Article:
Pope Francis prays in front of the Israeli security wall in Bethlehem, West Bank, during his 2014 visit. CNS photo/L’Osservatore Romano, pool

‘Pope Francis is different’

  • March 3, 2023

In Rome in 2013 I was a prisoner of the twin forces of deadlines and uncertainty. Nobody knew who would be elected Pope, but The Catholic Register had to be ready. Locked in a tiny hotel room, I was typing furiously. What if it was an African? I had to have a story ready so we could drop the name into the first paragraph. What if it was the Canadian, Cardinal Marc Ouellet? I had to have that one typed and ready to go. Martini? I wrote three pages of background and analysis. Who were the Latin American contenders? I wrote as much as I could about Cardinal Oscar Rodriguez Maradiaga.

On March 13, the paper had to go to the printer. I called back to Toronto and told my colleagues, “Send the paper. They’re not going to settle this today. There are too many choices to make a decision this quickly.” 

It was only the fourth ballot. As the day turned to evening, I was on the edge of nervous exhaustion. Then the BBC hit me with a sledgehammer. White smoke two blocks away was billowing on my TV screen in the tiny hotel room. Who was it? Half an hour more and the name came up. 

Who in Heaven was Jorge Bergoglio?

All those pre-written stories were as useful as a steering wheel on a horse. I grabbed a blue book handed out by the Vatican press office with one-page resumes for each and every cardinal under 80. The official biographies had the narrative colour and intrigue of tax forms. From this and the Internet and his stunning appearance an hour later on the balcony above St. Peter’s Square, I had to write something — to somehow share this moment with tens of thousands of Catholics back home.

Like every other reporter, I made much of his new and stunning name, Francis. I hung on his simple greeting to the crowd below, “Buonasera” or “Good evening” — as if he had just happened to bump into friends on his way to supper. There was definitely news in the idea of a Jesuit Pope — another first.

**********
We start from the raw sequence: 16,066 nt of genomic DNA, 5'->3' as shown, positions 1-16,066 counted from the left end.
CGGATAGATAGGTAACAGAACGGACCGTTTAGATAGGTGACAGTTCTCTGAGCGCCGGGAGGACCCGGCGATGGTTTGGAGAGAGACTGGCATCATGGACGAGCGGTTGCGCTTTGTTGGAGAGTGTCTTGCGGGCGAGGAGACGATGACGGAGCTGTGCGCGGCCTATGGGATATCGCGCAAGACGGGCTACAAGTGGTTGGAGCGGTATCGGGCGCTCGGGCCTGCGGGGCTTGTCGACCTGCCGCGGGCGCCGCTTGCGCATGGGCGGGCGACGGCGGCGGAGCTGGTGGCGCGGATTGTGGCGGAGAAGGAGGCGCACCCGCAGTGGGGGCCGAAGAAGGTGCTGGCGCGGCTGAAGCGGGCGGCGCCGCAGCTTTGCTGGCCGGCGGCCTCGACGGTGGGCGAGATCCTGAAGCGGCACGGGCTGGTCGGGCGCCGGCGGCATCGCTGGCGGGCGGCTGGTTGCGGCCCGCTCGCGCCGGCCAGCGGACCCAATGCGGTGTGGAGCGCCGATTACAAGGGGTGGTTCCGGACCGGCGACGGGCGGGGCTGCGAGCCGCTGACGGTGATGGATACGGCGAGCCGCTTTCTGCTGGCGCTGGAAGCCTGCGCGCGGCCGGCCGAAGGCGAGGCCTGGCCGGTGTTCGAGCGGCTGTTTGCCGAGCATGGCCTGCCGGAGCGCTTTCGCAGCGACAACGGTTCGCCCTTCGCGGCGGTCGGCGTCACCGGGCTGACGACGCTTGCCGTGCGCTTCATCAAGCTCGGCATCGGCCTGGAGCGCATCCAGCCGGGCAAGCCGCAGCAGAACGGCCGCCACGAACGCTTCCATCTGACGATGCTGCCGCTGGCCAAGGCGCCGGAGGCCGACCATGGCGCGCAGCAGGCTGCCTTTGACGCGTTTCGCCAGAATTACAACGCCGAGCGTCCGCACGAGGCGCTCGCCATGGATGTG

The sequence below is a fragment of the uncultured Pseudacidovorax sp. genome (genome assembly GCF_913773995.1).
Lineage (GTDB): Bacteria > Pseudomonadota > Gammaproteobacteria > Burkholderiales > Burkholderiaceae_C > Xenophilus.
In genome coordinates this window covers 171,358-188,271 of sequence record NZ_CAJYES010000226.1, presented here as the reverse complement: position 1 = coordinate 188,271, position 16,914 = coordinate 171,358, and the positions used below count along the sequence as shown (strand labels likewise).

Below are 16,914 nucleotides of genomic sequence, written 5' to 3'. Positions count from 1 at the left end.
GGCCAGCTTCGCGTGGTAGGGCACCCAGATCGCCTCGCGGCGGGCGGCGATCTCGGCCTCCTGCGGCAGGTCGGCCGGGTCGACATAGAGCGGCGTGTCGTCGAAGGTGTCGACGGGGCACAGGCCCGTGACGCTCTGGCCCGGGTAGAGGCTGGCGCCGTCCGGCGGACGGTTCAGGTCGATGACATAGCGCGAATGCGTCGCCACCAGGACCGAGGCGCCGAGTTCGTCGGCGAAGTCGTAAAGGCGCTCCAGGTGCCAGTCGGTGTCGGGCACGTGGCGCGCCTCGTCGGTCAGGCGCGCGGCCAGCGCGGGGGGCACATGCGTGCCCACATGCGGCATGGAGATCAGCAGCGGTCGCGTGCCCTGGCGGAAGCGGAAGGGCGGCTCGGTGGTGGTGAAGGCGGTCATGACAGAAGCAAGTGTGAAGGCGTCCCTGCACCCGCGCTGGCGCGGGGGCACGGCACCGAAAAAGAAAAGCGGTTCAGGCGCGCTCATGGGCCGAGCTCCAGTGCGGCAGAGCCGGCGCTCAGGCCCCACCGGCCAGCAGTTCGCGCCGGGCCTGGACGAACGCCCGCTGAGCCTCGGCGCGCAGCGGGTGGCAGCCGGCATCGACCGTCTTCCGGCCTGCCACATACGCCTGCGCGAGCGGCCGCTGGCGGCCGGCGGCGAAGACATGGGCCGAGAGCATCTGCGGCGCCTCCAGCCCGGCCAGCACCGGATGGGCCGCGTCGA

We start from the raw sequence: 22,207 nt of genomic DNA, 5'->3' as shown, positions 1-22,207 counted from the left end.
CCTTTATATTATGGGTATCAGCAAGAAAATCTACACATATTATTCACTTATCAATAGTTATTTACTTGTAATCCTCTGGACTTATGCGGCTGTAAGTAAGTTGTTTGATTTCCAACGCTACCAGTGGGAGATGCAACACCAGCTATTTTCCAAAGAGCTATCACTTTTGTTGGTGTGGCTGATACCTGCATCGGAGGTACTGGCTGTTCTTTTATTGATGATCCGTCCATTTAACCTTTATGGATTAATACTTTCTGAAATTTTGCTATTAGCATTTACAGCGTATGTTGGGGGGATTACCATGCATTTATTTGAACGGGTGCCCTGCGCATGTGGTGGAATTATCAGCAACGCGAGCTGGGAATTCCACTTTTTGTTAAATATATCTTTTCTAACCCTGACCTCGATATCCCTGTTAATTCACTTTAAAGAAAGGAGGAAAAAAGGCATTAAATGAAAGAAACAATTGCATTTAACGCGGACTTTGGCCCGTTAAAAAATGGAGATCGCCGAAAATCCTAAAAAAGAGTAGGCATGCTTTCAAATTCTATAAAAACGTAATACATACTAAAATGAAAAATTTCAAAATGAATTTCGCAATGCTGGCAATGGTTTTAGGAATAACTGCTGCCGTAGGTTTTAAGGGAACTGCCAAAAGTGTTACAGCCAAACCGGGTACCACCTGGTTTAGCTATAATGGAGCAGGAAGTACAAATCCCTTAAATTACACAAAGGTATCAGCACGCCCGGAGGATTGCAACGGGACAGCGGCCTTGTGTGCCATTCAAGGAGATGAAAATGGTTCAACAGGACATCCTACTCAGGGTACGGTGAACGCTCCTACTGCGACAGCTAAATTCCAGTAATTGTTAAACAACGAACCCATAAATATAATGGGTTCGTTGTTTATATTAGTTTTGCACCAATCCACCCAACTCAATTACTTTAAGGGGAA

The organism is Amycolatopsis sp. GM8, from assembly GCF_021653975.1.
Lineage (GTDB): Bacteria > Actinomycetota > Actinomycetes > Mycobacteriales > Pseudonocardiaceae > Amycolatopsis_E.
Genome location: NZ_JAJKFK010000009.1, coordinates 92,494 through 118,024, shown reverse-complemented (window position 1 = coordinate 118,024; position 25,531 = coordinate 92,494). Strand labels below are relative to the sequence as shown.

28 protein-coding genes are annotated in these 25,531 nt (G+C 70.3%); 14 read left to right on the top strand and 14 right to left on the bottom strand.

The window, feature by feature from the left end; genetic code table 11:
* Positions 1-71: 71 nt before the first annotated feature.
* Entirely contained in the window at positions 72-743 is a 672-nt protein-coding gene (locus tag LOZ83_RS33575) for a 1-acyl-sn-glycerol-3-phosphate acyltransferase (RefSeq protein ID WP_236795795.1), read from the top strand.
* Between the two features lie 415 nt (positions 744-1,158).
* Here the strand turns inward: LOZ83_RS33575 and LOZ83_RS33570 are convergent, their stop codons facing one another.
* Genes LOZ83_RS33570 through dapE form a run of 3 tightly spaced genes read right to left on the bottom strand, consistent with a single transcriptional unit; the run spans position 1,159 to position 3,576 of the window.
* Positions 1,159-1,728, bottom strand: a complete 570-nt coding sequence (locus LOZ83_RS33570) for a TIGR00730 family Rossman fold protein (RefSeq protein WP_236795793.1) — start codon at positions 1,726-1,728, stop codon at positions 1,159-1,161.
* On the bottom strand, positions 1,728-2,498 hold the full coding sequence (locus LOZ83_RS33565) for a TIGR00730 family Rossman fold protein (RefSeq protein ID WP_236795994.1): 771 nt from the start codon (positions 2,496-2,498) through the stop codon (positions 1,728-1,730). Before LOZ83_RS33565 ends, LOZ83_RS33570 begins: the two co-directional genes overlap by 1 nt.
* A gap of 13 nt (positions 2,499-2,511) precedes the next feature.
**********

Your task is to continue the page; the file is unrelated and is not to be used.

The editors in Toronto held the paper. The story got in. We debated keeping me there to report on the post-conclave buzz around Rome, but it was going to be too expensive. The new Pope riding the bus wearing his old black brogues and carrying a worn briefcase, his call home to Buenos Aires to cancel his newspaper subscription, his decision to stay at the Santa Marta guesthouse rather than move into the papal apartment overlooking St. Peter’s were stories for other reporters.

A more complete answer to the urgent question I had faced in that cramped, Rome hotel room — pages of notes and press releases strewn across the narrow single bed and my computer perched on a shelf passing itself off as a desk — emerged over the following year. Finally, in May of 2014 Zuhair Espanioli from Nazareth in Israel answered the question for me. 

While I sat beside Espanioli in a plastic chair and under a brutal sun in Manger Square, Bethlehem, he gave me his brief personal history with popes. Espanioli was part of the dwindling Palestinian Christian minority, left behind by relatives who fled to build new lives in Chile and Nicaragua and the United States. Some combination of faith and hope kept Espanioli in the Holy Land despite all the bitter, paranoid politics — despite the outbreaks of war. So he had been there when Pope Paul VI visited. He saw Pope St. John Paul II twice. He was in the crowd when Pope Benedict XVI arrived on an apostolic journey.

Pope Francis is different, he told me.

“This one is our religion,” he said in his third language. “The most important thing is that we love, love, love and forgive.”

Espanioli wanted to be sure I knew that Pope Francis was to have lunch in Bethlehem with poor families from a nearby refugee camp.

“He doesn’t look for the very rich people,” he said.

This Nazarene had seen world leaders — presidents, prime ministers, etc. — landing in Tel Aviv and pussyfooting around the question of peace in his region, not wanting to commit to one side or the other, not wanting to raise unrealistic expectations. But Espanioli fully expected Francis to address peace and the forever-refugee status of Palestinians. He recognized the courage of the man.